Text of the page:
Why analyse metaphor?
Metaphor is recognised as an important way of thinking – constructing analogies and making connections between ideas – and an important way of using language – to explain abstract ideas or to find indirect but powerful ways of conveying feelings. By investigating people’s use of metaphors, we suggest that we can better understand their emotions, attitudes and conceptualisations, as individuals and as participants in social life (excerpt taken from the OU Metaphor analysis project website).
What are metaphors?
The metaphor expert on the day was Professor Lynne Cameron from the Open University and she introduced the basic definition of metaphors, which was very useful:
“the phenomenon whereby we talk and potentially think about something in terms of something else” (Semino, E. 2008 Metaphor and Discourse. Cambridge. CUP).
It was also very interesting that Lynne explained further that metaphors could be grouped/connected by shared topics and in this way you could identify big patterns (she referred to this as systematic metaphors). For example, talking about life as a journey is a very common pattern. Another one is talking about time as money; i.e spending time, value the time, counting hours etc.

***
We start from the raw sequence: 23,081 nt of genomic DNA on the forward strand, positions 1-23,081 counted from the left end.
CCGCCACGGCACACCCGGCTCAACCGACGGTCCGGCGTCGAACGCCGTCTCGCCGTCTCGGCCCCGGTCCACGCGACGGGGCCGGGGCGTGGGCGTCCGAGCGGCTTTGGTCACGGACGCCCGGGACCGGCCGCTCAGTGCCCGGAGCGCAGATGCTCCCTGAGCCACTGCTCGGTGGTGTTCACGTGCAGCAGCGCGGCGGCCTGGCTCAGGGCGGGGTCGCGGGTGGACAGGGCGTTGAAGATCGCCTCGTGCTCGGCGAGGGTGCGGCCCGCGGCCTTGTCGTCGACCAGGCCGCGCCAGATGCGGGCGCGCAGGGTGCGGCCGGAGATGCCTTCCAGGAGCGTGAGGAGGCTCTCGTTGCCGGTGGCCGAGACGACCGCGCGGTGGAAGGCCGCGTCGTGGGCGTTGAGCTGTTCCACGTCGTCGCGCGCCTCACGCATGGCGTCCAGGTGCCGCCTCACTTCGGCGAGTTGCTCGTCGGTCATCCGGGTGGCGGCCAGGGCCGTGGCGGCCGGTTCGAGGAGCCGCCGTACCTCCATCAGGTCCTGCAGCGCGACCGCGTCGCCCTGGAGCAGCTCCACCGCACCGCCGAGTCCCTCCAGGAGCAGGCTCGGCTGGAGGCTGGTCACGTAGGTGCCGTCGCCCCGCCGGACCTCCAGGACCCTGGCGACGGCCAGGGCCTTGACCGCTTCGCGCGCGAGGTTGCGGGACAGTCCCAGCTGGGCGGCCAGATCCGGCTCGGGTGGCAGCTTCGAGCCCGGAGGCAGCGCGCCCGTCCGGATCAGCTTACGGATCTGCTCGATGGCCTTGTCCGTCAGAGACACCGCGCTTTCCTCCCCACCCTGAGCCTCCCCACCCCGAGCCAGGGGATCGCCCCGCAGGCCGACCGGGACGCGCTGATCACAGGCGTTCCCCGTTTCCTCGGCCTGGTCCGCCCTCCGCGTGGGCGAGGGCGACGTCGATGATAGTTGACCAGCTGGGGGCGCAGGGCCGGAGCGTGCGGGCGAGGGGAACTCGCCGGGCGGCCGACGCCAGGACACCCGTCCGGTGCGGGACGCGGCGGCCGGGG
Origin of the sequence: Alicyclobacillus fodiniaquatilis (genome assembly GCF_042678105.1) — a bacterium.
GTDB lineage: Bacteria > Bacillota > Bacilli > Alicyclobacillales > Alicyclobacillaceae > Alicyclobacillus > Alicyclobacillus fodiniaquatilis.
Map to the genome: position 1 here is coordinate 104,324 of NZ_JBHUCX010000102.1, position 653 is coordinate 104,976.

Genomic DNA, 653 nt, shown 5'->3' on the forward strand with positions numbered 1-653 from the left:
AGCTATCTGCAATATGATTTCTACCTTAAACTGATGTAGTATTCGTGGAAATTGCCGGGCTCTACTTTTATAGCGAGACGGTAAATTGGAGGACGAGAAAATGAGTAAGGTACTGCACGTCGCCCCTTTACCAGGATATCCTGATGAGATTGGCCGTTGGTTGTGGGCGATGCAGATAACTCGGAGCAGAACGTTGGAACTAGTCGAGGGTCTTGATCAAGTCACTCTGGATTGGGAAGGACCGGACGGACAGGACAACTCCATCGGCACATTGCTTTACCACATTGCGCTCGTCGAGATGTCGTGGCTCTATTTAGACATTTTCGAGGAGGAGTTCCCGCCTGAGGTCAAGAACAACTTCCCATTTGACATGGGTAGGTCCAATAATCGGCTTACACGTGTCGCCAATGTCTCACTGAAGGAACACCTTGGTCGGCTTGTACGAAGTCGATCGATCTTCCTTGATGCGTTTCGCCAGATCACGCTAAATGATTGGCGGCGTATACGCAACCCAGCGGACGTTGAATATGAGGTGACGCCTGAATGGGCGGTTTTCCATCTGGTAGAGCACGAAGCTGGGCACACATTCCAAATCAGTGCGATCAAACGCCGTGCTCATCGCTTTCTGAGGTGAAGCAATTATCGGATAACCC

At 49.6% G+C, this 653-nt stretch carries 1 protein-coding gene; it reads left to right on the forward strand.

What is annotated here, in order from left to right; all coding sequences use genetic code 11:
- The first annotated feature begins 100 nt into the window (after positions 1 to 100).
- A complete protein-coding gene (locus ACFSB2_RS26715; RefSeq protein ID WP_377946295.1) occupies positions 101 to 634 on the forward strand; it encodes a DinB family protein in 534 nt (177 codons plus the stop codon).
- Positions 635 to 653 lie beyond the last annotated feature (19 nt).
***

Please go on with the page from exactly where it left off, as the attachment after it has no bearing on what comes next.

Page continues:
Then we all had a go at identifying metaphors in a data extract and the extent to which language is littered with metaphors soon became apparent. My use of “littered” in the previous sentence is an excellent example of a metaphor.
Why use metaphor analysis?
I found the practical exercises really useful and reading my data/text very closely meant paying attention to the ways people are using language/metaphors. I see it as a practice that can underpin (yet another metaphor!) the thematic analysis I already undertake on qualitative data. There was also a feeling that themes already identified in a data set could be explored in more detail by then looking in more detail at the metaphors and any big patterns to emerge from the data.
It was also suggested that metaphors could be useful in guiding how data was written up, as they can be great tools for communicating abstract ideas, complexity and connections.
More on the metaphor workshop details
A classic text dealing with metaphors is “Metaphors we live by” by George Lakoff and Mark Johnson. Read more on conceptual metaphor.